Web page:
Bridging the Gap Between the Biodiversity Convention and TRIPs: A
New Way to Approach Technological Innovation and Economic Development
By: Reid Johnson 1a
In the modern world, the majority of
the world’s biotechnology industry is headquartered in developed countries,
while developing countries hope to use the coveted technology in order to
bolster their economies and general well-being.
With the developed countries’ firm hold on the infrastructure to
investigate new biotechnologies, they dominate innovation, exports of
technology intensive goods, and technology transfer. With this stronghold, developed countries
have been able to establish legal frameworks that foster their property
interests, while developing countries are forced to pay to use these needed products. The top five countries with the largest
valuation of patent rights are developed countries: the United States, Germany,
France, the United Kingdom, and Italy. As a result of this
imbalance, another split in the great North-South debate has emerged in the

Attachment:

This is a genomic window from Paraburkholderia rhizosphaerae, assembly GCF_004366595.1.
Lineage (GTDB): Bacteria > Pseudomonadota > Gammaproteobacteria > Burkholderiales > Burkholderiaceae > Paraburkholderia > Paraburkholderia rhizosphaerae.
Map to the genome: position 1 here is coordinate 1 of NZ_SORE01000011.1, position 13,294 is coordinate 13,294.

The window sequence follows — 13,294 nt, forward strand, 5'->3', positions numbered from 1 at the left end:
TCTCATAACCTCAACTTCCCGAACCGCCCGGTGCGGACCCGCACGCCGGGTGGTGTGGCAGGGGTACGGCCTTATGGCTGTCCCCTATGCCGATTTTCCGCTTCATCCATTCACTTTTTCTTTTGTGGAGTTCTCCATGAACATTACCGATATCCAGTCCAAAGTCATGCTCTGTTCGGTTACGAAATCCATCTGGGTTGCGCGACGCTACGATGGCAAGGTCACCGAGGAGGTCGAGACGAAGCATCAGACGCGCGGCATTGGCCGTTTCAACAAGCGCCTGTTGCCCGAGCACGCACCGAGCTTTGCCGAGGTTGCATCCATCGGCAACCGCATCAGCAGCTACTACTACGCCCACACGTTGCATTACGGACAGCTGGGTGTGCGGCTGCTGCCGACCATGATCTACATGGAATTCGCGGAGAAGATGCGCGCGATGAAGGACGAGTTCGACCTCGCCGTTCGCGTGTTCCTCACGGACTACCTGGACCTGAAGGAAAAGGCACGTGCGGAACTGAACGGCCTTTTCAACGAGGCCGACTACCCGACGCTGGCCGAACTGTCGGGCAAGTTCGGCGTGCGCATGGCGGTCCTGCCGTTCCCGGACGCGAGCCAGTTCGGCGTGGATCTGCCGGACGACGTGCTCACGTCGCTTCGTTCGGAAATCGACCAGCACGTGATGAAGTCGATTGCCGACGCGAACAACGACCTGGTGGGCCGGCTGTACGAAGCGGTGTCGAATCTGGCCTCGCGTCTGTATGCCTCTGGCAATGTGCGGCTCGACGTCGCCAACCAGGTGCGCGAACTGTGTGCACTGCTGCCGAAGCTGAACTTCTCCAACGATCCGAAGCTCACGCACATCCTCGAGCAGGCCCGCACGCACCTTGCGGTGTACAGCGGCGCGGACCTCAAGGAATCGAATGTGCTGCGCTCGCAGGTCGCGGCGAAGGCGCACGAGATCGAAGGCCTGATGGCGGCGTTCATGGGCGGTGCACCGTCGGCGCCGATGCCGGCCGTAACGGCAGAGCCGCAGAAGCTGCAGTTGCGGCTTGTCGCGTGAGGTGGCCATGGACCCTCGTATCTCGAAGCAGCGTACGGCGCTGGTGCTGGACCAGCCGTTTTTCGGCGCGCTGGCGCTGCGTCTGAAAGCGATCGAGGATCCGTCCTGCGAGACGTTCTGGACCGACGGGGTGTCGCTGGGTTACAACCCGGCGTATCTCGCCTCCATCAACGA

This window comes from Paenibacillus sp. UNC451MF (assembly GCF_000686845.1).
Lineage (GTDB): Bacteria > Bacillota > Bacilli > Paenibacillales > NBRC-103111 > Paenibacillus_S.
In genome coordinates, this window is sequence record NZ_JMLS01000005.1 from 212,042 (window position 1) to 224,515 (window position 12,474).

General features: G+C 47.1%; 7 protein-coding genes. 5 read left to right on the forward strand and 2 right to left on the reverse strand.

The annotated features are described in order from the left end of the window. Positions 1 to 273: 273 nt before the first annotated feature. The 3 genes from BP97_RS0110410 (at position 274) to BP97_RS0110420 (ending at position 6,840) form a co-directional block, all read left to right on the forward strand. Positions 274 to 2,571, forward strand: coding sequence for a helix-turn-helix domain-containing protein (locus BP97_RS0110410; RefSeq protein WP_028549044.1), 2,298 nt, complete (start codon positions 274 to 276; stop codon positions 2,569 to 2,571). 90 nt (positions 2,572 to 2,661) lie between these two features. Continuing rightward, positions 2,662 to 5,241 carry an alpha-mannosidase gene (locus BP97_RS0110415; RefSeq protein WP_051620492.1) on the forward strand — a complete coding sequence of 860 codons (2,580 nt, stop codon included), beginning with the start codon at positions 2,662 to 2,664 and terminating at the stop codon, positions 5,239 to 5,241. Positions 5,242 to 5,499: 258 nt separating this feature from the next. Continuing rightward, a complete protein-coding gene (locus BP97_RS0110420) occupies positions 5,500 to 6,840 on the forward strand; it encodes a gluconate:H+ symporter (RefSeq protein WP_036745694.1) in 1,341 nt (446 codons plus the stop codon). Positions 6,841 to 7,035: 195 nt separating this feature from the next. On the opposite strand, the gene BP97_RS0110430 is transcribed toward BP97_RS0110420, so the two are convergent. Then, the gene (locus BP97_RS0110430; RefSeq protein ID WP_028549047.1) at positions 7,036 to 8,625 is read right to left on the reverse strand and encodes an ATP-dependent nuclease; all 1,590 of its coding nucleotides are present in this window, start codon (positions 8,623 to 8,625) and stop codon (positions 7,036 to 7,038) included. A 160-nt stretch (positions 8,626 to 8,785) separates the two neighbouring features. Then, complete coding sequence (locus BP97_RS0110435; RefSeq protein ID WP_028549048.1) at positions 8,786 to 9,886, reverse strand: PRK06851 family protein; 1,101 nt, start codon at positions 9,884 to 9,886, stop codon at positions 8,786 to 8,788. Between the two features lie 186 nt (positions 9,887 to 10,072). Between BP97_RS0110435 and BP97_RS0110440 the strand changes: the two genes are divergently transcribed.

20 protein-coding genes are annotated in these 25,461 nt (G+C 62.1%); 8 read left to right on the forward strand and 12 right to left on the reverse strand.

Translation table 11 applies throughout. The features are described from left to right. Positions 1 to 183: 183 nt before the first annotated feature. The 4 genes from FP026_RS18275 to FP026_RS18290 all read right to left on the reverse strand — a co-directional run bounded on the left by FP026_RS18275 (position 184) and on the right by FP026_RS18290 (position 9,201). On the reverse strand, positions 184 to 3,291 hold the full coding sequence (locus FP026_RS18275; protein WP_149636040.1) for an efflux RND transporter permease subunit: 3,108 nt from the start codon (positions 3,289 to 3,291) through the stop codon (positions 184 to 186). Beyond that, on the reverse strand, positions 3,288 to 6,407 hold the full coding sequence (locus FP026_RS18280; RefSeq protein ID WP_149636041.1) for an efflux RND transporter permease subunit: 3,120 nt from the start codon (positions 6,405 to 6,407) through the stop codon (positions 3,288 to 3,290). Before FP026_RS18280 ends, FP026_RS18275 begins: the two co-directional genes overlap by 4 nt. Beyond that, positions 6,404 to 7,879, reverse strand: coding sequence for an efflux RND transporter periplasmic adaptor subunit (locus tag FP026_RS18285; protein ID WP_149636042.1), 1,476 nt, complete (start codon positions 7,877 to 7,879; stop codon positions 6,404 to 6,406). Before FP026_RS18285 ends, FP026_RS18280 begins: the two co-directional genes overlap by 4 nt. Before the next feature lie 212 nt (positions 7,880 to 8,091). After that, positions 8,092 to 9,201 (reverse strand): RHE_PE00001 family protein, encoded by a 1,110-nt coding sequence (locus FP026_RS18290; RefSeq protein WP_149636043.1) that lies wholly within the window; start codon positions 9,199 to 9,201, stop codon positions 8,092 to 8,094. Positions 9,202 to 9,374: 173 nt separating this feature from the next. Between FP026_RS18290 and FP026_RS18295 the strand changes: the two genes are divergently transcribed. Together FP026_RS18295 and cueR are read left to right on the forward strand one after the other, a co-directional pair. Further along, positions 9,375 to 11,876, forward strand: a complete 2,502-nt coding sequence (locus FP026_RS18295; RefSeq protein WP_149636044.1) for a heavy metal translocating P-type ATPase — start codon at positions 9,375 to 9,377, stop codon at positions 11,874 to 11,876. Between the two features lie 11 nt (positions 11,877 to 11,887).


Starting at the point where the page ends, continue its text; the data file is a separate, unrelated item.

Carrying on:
field of intellectual property and the biotechnology industry.
More specifically, the developed northern countries
want to derive full economic benefits from their innovation, knowledge, and
technology while protecting their interests through strong intellectual
property laws. Conversely, developing countries favor weaker
intellectual property protection in order to access advanced technology and use
it for industrial development, modernization, and to compete in the modern global
economy. Currently, the North has prevailed.
The primary international law regarding
technology-transfer comes from the Agreement on Trade-Related Aspects of
Intellectual Property Rights (TRIPs). However, prior to TRIPs’ ratification,
the Convention on Biological Diversity (CBD) was endorsed to conserve
biodiversity throughout the world. While
each of the agreements maintain opposing goals, TRIPs has emerged as the
predominant source of law at the expense of the CBD. This essay will outline the two agreements
and their underlying goals and values, identify issues in their application,
and discuss a solution to bridge the gap between the competing legal frameworks
that will promote further technology innovation in developing countries while
still providing incentives for developed countries to seek out new
Overview of the International Biotechnology
Industry and its Competing Perspectives on Legal and Social Constructs
Modern scientific and market forces have led to
a rise in the biotechnology industry with respect to the exchange of genetic
resources. There is a large split between the North, which
controls the majority of the technology that harnesses this industrial surge,
and the South, where the biodiversity that provides the genetic resources for